Candidates face off in Minturn forum |

Candidates face off in Minturn forum

Tamara Miller

The political divide in Minturn’s upcoming election became all the more apparent during Tuesday night’s town council candidate forum.

Minturn’s economic future – and specifically whether building a recreational vehicle park on town-owned property could help the town’s finances – became the focal point of discussion among the seven candidates who are vying for a seat on the town council.

Minturn residents filled the town board room for the two-hour forum, and submitted 45 questions to be asked of the candidates. Time limits prevented forum moderator Dan Smith, a political science instructor at Colorado Mountain College, from asking all of them. Instead, the organizers tried to group the questions into common categories – such as the RV park and the town’s lack of parking for businesses and special events.

Incumbent Mayor Earl Bidez and lifelong Minturn resident Hawkeye Flaherty are vying for the mayoral seat. Flaherty was Minturn’s mayor for four years until losing the seat by two votes to Bidez in 2002.

There are five candidates running for three council seats. The candidates are incumbents Ron Spohrer and Jerry Bumgarner and newcomers Randy Milhoan, George Brodin and Tom Sullivan. Councilman Jim Kleckner is not seeking re-election.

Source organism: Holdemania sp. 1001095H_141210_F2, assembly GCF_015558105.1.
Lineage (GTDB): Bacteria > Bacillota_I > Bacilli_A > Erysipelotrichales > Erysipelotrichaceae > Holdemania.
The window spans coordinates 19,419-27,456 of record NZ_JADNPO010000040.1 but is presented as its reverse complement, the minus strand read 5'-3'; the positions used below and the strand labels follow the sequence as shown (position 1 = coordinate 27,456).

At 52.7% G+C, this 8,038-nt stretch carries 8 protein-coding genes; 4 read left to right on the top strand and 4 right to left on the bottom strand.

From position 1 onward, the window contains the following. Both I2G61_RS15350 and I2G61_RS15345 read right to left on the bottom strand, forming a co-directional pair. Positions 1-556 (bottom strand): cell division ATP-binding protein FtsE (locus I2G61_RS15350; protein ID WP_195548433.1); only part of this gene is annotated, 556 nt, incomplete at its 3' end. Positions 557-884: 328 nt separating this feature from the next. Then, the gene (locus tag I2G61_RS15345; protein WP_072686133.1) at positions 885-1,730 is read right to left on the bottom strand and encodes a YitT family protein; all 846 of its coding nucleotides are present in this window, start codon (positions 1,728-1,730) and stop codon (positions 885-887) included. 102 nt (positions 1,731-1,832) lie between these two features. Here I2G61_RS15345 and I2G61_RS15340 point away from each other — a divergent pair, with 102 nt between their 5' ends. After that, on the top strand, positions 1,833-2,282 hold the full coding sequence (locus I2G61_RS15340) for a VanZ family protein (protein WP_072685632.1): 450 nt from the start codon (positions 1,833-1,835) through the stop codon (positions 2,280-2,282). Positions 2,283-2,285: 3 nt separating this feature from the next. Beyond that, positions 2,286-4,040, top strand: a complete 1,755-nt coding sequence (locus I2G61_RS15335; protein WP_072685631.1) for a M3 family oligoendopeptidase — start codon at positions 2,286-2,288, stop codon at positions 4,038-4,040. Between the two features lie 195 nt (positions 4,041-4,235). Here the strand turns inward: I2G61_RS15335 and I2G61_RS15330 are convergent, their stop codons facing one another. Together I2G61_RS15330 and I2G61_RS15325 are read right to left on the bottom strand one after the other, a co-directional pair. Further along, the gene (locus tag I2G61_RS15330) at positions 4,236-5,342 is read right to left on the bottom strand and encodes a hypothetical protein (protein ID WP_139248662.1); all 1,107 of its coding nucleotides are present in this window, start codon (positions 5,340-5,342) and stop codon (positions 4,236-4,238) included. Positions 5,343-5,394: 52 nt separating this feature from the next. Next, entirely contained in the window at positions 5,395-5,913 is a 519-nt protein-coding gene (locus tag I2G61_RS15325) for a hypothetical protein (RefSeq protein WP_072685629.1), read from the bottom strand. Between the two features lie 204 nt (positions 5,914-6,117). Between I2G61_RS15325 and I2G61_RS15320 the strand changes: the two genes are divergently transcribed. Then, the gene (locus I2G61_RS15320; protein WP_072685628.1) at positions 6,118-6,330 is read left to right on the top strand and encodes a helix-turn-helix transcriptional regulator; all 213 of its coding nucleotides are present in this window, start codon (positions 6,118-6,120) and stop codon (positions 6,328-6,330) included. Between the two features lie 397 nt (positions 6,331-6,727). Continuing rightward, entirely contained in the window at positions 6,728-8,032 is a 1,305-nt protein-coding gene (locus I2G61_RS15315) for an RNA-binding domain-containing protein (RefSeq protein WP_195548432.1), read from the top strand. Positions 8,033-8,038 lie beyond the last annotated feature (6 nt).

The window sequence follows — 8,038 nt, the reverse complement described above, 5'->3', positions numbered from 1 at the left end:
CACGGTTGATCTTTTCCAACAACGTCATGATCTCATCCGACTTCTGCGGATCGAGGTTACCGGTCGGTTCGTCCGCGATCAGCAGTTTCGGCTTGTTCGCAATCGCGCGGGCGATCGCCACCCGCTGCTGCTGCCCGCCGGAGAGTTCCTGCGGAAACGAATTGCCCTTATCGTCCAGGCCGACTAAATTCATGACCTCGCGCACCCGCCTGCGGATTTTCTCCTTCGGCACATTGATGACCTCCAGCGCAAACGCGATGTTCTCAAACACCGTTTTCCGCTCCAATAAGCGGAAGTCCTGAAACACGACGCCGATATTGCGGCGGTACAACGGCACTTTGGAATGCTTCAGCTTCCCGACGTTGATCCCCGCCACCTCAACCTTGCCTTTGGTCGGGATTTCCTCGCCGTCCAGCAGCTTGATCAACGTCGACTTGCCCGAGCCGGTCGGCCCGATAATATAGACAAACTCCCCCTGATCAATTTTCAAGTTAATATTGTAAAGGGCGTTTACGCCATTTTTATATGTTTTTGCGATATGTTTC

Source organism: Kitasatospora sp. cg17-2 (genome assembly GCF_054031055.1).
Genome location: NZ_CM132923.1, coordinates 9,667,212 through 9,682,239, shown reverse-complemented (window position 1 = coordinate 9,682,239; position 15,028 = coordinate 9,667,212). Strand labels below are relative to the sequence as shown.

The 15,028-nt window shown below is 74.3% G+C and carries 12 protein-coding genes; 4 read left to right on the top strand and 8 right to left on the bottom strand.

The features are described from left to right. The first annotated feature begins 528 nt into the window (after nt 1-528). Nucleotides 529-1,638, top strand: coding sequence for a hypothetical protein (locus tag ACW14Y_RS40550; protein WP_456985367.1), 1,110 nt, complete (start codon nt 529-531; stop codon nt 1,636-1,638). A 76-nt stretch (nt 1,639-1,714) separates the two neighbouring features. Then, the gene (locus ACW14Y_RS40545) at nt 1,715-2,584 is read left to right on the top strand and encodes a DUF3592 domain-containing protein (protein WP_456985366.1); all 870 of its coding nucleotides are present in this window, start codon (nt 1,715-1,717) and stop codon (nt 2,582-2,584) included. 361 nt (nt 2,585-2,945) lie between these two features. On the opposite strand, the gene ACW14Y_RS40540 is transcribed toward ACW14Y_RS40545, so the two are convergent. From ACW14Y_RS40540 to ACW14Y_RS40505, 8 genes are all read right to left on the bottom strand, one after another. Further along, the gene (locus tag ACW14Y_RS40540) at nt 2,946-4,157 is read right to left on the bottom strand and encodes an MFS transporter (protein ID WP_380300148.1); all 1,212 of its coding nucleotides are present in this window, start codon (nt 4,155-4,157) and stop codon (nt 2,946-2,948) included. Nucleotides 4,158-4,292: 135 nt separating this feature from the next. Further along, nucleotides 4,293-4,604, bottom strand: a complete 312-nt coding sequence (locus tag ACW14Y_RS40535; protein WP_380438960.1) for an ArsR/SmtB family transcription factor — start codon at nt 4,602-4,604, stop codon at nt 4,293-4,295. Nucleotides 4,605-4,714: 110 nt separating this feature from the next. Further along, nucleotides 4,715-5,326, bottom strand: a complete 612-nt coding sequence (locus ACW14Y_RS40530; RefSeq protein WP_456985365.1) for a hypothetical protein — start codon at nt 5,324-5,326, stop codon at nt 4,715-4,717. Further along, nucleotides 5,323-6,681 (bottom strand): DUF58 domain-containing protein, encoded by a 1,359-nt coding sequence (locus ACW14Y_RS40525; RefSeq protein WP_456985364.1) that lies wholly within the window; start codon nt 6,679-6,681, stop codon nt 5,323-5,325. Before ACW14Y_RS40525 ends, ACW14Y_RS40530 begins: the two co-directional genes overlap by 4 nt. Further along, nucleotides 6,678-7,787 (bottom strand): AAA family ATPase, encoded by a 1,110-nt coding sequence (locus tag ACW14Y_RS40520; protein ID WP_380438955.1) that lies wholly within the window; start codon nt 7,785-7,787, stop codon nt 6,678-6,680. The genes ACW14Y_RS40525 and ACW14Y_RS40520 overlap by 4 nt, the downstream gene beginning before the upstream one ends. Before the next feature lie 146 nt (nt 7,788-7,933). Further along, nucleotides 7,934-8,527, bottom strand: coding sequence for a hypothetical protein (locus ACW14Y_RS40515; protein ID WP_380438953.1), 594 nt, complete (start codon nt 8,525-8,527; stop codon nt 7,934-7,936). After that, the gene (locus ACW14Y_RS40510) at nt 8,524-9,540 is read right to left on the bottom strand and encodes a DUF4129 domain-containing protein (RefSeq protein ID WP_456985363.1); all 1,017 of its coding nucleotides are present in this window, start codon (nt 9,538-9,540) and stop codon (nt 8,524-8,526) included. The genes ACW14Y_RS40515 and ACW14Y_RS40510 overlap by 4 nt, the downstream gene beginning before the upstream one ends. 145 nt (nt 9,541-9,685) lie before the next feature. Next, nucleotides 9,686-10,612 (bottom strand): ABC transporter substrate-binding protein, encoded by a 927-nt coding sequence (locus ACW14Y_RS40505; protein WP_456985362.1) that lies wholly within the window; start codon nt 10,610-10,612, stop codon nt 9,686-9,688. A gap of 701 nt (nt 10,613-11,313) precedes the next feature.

Water woes

Things have changed recently in Minturn and not all residents have liked it.

“The town is a political mess right now,” said Michael Boyd, likening the current climate among the council to the “four henchman mentality.” He said he plans to vote for Flaherty, Sullivan and Bumgarner, the last of whom frequently serves as the lone dissenter on the council.

Like the candidates he supports, Boyd is concerned that inviting a developer to build an RV park on Minturn’s eastern side would change Minturn’s small-town character. He also supports bringing the issue to a vote.

Flaherty and Sullivan are opposed to the RV park, as well and said they would like an election to determine if the council should build it. Bumgarner said Tuesday that he is neither for nor against the idea, but believes there has never been a solid business plan for the park.

Proponents of the park say it is the only viable plan before the council that would generate more tourist traffic in town and hence, more sales tax revenue. The town’s budget of $1.2 million has gotten the town by so far, but Bidez warned that more revenue is needed to replace Minturn’s aging water system.

Flaherty believes Minturn’s fiscal woes have been overstated.

“Minturn has a knack of surviving,” he said, adding, “The sky is not falling.”

‘Better barbecue’

Instead of the RV park, Flaherty said the town needs to do a better job of promoting its businesses to would-be tourists. As for attracting new businesses, Flaherty said better parking and getting a consistent Eagle County bus route through town would help.

If the RV park falls through, Bumgarner – who owns JB’s Barbecue – said business owners should simply do what he’s always done.

“I try to build a better barbecue sandwich,” he said.

While Boyd said he wants the town to change direction, his friend, Ty Gillespie, said he believes the current council has the town’s best interests at heart. He plans to support Bidez, Milhoan, Spohrer and Brodin -who all support the RV park, at least to some extent.